**From New Scientist #1035, 20th January 1977** [link]

Someone gave my small son a bag of 1in cubes for Christmas and he was soon busy stacking them. First he built a rectangular wall one brick thick. Then he used the rest of the bricks to build another rectangular block, using 140 bricks more than the other. Then he got bored.

But I didn’t, as I spotted an intriguing fact. The sum of the lengths of the twelve edges on each construction was the same. So were the total surface areas of the two constructions (including the faces standing on the carpet). All the six dimensions involved were different.

How many bricks had he been given?

[tantalizer484]

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Suppose the first block constructed has dimensions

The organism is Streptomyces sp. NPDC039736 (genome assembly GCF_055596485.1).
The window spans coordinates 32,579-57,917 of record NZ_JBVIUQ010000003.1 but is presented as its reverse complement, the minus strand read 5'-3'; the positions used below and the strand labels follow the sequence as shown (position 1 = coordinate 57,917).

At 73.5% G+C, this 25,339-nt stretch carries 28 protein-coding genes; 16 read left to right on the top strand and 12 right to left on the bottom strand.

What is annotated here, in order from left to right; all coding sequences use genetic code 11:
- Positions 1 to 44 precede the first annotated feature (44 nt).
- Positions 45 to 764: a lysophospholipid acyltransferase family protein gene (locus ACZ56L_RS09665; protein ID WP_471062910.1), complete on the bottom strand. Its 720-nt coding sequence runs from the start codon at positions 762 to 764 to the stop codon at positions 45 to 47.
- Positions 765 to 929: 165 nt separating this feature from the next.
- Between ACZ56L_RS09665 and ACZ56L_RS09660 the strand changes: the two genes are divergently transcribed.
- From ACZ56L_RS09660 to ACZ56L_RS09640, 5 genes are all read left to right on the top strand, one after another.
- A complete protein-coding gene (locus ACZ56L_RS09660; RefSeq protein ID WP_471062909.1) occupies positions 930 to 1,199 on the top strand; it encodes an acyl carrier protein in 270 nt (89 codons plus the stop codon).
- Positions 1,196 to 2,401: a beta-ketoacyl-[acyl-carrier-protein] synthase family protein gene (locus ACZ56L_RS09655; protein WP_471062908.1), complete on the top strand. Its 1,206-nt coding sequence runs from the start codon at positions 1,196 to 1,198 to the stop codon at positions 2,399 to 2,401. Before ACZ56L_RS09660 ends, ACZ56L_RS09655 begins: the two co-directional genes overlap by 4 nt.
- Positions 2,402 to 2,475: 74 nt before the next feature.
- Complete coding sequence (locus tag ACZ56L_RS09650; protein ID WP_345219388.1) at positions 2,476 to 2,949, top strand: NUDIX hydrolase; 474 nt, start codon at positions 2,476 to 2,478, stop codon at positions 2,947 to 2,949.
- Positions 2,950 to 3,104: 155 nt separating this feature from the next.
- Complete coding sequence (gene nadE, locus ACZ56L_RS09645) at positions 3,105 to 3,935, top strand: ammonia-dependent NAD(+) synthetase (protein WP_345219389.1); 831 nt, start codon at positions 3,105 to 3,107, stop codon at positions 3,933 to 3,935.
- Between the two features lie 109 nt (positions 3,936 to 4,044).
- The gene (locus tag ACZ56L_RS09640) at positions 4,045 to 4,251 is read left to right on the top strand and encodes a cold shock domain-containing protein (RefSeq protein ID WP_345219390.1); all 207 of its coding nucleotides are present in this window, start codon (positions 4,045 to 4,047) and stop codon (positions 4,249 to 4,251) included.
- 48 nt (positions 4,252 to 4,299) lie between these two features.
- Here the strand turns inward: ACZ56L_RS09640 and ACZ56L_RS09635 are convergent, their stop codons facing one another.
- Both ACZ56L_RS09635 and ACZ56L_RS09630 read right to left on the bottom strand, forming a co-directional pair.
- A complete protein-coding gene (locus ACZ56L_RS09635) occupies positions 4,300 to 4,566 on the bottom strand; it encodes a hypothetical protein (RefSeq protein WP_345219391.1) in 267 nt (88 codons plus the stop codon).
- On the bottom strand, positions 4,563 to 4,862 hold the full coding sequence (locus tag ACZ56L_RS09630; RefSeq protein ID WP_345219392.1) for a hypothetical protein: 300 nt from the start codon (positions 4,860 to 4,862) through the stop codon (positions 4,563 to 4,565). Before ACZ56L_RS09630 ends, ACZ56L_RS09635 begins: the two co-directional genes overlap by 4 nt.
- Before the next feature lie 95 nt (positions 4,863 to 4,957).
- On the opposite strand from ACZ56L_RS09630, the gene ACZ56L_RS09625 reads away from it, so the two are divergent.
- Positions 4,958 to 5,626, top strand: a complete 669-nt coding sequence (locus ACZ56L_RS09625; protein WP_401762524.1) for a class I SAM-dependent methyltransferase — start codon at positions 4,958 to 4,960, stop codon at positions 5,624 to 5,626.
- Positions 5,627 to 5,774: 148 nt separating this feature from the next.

(a, b, 1)and the second block has dimensions(x, y, z), then from the information given we have the following equations:[1] “The second block uses 140 bricks more than the first”

[2] “The sum of the lengths of the edges was the same for both blocks”

[3] “The total surface area of the two blocks is the same”

By expanding

(x – 1)(y – 1)(z – 1)we get:And we can substitute the bracketed expressions on the RHS with equations [1], [2], [3] to get:

which simplifies to give:

So we can consider factors of 140, to find

x, y, z, and then find corresponding values fora, b.The only solution is

(x, y, z) = (15, 6, 3)and(a, b, c) = (13, 10, 1).So the first block consists of 130 bricks, and the second of 270 bricks, giving 400 bricks in total, which will fit nicely into a 20″×20″ tray.

This Python 3 program finds the solution in 50ms.

Solution:There were 400 bricks in total.Note that the

divisor_tuples(n, k)function generates tuples ofdifferentdivisors, to make it a more general analogue ofdivisor_pairs(n)the tests need to be modified to return tuples containing repeated divisors.